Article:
The only problem is I am just about done building bikes! I'm just flat out of space and need to sell some on to good homes before I can even think of doing any more. Wish I had heard about this a couple years ago :)
 

Johnny

Well-Known Member
I don't know if you've ever tried it, but I have had great luck using two inner lock rings, stacked together where the outer is a jam nut. You can tighten each of the rings safely to 100 ft lbs. Which means you have to have the big torque wrench and socket to do that. As well as enough BB sticking out, but oddly the outer ring seems to take up the same-ish number of threads as the inner does so if you can use an inner/outer you can do two inners. Also note the Sharpie registration mark. It still hasn't shifted and that pic was in 2019.
View attachment 86680View attachment 86681
You can see the diff thread use on the 2nd pic (and the torque wrench/socket). My normal method is the two inners but this was an experiment. Failed because of in-frame cable exit under the motor interfered with shifting, so this never made it past the garage floor.

View attachment 86682

This is such a beautiful build. I am especially impressed on how well the cables are hidden.
 

m@Robertson

Active Member
Region
USA
This is such a beautiful build. I am especially impressed on how well the cables are hidden.
Thanks very much! This was my first cargo bike build and I really do love it. The 2.8" tires on the custom-built wider, super-strong wheels were icing on the cake. Despite its lack of suspension the bike rides like its rolling over gym mats even when loaded. This weekend I am converting its 76L (each) panniers to an upgraded attachment method. I consider the Envoy to be a game-changer insofar as being a donor platform to give riders the ability to put together a dependable cargo bike, good for daily commuting/beatings, at a lower price point than they could reach with another comparable platform. Cargo bikes can be quite expensive but this one from the factory will run under $800, and you can upgrade in bits as your budget allows.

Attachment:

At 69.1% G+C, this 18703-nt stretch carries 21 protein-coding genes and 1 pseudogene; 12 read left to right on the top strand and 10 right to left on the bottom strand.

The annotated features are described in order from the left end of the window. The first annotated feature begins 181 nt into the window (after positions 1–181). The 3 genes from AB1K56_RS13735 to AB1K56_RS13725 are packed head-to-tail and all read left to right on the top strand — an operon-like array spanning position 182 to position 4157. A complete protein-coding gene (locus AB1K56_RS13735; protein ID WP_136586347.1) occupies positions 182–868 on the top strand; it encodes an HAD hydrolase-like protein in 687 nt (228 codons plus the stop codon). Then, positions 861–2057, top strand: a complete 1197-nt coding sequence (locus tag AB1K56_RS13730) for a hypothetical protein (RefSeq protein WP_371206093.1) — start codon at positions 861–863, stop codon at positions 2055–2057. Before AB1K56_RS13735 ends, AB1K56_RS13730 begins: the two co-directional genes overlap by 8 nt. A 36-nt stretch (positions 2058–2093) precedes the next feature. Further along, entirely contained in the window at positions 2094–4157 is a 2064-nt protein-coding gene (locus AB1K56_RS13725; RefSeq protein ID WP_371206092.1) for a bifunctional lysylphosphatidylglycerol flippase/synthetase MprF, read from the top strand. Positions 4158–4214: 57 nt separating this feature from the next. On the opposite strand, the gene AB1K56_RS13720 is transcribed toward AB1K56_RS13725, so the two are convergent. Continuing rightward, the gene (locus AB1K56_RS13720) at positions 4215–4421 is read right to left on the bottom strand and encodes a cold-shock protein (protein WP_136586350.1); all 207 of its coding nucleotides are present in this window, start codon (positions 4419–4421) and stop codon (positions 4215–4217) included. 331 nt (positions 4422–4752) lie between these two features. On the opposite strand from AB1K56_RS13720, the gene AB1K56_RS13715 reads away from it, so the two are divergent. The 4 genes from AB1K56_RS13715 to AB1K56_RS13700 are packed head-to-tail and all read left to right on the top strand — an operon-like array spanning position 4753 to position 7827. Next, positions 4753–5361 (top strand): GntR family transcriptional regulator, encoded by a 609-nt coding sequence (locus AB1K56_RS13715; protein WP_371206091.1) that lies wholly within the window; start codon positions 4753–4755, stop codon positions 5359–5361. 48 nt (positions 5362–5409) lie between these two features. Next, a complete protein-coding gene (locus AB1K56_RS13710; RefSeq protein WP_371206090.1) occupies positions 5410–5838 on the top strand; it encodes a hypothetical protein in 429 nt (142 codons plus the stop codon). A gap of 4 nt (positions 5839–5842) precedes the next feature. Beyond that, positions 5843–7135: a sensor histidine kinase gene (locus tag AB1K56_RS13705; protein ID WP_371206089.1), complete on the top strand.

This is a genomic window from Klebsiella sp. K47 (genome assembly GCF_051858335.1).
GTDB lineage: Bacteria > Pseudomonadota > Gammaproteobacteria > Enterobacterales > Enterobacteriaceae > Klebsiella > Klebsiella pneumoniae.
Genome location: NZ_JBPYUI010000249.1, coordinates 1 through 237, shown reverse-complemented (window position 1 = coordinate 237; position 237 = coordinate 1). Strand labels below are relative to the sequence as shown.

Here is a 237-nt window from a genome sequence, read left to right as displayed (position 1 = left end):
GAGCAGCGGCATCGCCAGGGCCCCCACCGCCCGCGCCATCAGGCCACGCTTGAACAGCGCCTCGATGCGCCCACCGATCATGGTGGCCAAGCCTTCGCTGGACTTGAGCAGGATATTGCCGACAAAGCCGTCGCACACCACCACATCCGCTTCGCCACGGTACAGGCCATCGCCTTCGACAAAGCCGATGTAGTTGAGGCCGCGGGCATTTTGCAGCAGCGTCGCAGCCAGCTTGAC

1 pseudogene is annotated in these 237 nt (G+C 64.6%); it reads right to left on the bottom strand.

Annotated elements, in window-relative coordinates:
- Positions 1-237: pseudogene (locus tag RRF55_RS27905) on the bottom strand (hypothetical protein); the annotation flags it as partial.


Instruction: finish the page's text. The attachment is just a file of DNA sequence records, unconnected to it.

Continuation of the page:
Here it is loaded and not set up for beauty shots. I was actually on the way to donate some old sleeping bags and bedding and realized for once I had the bike fully loaded, so I pulled over en route and snapped some pics. This was when I was still running the narrower flatproof-but-rock-solid Conti tires. These days, I re-used the Jones bars for another bike so it has a flat 760mm titanium handlebar, longer 45-degree stem, Catalyst pedals, an Ergon gel seat and a better fender setup. I'm finishing up the handlebar switch this weekend too. After that I'll ride it for a bit and then, sadly, put it up for sale likely on Facebook.
IMG_20200327_123509.jpg
IMG_20200327_123453.jpg
IMG_20191203_152600.jpg